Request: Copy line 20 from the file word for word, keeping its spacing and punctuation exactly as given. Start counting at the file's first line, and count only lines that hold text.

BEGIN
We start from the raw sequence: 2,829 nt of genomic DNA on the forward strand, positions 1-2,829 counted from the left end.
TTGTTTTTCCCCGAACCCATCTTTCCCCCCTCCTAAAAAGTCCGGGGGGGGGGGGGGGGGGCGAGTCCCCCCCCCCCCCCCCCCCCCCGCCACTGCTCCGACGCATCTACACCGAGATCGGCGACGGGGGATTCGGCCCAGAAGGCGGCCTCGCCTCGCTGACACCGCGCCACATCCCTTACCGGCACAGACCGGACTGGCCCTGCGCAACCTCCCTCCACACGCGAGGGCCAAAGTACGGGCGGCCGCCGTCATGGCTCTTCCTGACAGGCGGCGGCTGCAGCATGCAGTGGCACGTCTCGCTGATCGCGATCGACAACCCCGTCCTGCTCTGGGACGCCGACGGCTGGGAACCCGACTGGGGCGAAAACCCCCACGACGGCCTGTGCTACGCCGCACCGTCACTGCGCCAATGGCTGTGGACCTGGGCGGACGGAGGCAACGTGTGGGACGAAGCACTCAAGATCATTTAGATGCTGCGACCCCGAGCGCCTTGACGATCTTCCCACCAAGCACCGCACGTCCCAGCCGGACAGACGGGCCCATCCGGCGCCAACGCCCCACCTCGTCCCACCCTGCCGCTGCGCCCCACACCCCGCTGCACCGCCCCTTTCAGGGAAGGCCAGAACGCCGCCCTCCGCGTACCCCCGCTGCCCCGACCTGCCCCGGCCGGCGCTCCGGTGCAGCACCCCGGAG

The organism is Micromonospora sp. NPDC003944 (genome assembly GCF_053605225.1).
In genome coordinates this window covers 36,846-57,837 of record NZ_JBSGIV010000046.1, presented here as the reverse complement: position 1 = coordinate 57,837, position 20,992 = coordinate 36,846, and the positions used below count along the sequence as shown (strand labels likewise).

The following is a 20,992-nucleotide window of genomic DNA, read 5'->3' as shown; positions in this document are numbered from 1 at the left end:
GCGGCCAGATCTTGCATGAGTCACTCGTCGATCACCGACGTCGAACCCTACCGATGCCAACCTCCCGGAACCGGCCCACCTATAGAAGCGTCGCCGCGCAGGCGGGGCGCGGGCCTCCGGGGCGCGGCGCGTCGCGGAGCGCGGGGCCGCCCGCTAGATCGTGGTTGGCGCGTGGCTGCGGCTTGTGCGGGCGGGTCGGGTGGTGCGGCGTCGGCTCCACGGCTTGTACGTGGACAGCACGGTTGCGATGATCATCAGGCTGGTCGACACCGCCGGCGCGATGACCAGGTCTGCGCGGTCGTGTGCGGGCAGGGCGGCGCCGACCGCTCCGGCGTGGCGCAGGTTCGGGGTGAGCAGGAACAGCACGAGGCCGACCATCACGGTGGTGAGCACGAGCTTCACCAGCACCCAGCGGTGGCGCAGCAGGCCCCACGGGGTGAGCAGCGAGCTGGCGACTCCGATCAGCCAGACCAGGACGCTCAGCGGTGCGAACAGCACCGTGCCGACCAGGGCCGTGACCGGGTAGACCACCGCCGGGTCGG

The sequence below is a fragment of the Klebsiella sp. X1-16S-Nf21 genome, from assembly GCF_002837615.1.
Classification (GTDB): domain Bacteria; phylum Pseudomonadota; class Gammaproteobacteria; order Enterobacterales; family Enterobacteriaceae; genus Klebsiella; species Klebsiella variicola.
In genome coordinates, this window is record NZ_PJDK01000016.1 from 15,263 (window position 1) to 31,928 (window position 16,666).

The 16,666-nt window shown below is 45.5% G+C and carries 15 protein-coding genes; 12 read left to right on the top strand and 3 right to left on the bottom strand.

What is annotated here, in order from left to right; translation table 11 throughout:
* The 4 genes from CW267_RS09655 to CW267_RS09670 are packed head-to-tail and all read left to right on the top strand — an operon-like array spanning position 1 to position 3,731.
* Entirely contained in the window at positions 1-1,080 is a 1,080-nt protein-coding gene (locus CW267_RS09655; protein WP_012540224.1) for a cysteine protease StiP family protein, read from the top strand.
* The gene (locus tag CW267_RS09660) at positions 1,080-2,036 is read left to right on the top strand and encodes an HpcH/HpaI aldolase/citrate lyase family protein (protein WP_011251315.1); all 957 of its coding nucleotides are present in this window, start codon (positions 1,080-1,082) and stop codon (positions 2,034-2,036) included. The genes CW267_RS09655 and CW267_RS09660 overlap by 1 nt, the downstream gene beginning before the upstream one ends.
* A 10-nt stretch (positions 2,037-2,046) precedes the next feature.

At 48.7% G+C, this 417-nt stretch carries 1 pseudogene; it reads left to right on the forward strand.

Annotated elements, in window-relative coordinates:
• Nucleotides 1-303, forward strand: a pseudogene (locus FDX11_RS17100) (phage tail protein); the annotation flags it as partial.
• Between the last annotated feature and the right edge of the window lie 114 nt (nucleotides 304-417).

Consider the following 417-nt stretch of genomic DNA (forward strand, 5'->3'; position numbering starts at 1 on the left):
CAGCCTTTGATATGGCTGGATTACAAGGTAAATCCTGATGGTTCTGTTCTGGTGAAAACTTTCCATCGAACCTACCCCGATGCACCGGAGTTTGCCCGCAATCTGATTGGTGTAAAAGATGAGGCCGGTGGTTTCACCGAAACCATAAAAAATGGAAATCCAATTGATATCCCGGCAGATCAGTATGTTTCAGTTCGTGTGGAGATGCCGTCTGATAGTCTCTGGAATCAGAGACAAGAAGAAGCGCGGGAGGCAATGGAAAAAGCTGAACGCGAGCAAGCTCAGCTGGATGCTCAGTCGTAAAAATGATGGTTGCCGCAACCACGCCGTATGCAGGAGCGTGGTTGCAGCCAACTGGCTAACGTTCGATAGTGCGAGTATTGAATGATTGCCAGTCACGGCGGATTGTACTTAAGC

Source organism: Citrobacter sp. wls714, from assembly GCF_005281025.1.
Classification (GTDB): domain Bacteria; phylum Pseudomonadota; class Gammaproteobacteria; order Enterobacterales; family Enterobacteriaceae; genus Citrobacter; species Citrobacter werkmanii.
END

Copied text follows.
Consider the following 417-nt stretch of genomic DNA (forward strand, 5'->3'; position numbering starts at 1 on the left):